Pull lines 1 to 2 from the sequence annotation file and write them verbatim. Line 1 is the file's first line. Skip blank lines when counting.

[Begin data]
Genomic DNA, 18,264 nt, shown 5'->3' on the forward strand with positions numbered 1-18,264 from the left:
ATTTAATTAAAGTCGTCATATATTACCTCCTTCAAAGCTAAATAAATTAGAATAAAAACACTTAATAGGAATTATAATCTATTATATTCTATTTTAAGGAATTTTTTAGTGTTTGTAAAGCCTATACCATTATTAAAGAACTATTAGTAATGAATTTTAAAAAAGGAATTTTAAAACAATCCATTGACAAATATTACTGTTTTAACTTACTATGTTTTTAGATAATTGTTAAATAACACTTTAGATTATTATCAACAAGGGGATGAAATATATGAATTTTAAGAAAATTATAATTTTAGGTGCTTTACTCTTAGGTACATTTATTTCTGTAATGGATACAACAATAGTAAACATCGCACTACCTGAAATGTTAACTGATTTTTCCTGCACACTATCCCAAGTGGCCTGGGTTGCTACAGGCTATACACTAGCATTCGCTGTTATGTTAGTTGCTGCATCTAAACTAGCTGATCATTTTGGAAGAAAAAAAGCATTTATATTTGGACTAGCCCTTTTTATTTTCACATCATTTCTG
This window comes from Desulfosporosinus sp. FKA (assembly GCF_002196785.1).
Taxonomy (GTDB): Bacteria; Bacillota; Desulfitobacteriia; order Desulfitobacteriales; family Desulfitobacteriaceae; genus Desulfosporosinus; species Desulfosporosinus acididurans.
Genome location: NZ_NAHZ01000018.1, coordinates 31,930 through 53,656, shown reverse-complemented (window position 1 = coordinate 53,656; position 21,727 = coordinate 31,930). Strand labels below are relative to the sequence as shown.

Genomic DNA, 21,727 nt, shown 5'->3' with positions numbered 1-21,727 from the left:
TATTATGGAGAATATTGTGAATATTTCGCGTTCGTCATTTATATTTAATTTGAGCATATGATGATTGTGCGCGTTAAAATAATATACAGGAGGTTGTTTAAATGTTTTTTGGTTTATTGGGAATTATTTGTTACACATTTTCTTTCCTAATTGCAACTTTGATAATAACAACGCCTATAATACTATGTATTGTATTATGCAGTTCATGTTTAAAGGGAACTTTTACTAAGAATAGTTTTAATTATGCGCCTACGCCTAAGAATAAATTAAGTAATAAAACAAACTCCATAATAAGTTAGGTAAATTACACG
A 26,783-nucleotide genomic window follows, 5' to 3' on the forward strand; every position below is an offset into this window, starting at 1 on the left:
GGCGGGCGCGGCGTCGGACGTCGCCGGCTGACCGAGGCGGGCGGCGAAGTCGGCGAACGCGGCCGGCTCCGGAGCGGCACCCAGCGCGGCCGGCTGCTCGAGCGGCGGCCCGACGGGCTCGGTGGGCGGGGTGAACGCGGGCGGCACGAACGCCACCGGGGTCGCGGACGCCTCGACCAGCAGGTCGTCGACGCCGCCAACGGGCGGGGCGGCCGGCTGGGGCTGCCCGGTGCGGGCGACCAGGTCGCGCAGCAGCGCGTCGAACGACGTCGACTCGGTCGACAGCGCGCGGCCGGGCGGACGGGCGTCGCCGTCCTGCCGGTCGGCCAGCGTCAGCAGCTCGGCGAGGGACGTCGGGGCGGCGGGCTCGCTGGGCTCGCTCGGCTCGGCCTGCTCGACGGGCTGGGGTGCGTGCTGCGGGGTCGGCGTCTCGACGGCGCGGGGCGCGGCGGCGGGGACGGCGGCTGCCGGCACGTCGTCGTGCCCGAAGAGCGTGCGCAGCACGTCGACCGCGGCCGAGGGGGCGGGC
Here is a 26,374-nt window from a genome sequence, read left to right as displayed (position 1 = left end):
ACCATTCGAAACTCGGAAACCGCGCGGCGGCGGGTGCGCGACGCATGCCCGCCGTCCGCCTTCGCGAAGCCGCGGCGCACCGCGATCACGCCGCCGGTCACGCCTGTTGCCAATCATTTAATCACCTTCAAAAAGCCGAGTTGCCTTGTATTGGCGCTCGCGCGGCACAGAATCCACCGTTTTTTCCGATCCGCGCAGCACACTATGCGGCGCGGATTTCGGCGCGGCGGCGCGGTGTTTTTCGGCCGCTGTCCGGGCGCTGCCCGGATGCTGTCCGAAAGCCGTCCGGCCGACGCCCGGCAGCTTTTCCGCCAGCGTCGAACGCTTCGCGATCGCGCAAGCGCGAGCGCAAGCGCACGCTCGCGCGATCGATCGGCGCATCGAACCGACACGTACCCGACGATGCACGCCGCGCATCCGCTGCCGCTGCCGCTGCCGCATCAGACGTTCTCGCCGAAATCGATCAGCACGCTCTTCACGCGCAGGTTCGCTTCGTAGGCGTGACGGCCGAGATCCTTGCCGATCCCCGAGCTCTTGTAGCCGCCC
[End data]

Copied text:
Genomic DNA, 18,264 nt, shown 5'->3' on the forward strand with positions numbered 1-18,264 from the left:
ATTTAATTAAAGTCGTCATATATTACCTCCTTCAAAGCTAAATAAATTAGAATAAAAACACTTAATAGGAATTATAATCTATTATATTCTATTTTAAGGAATTTTTTAGTGTTTGTAAAGCCTATACCATTATTAAAGAACTATTAGTAATGAATTTTAAAAAAGGAATTTTAAAACAATCCATTGACAAATATTACTGTTTTAACTTACTATGTTTTTAGATAATTGTTAAATAACACTTTAGATTATTATCAACAAGGGGATGAAATATATGAATTTTAAGAAAATTATAATTTTAGGTGCTTTACTCTTAGGTACATTTATTTCTGTAATGGATACAACAATAGTAAACATCGCACTACCTGAAATGTTAACTGATTTTTCCTGCACACTATCCCAAGTGGCCTGGGTTGCTACAGGCTATACACTAGCATTCGCTGTTATGTTAGTTGCTGCATCTAAACTAGCTGATCATTTTGGAAGAAAAAAAGCATTTATATTTGGACTAGCCCTTTTTATTTTCACATCATTTCTG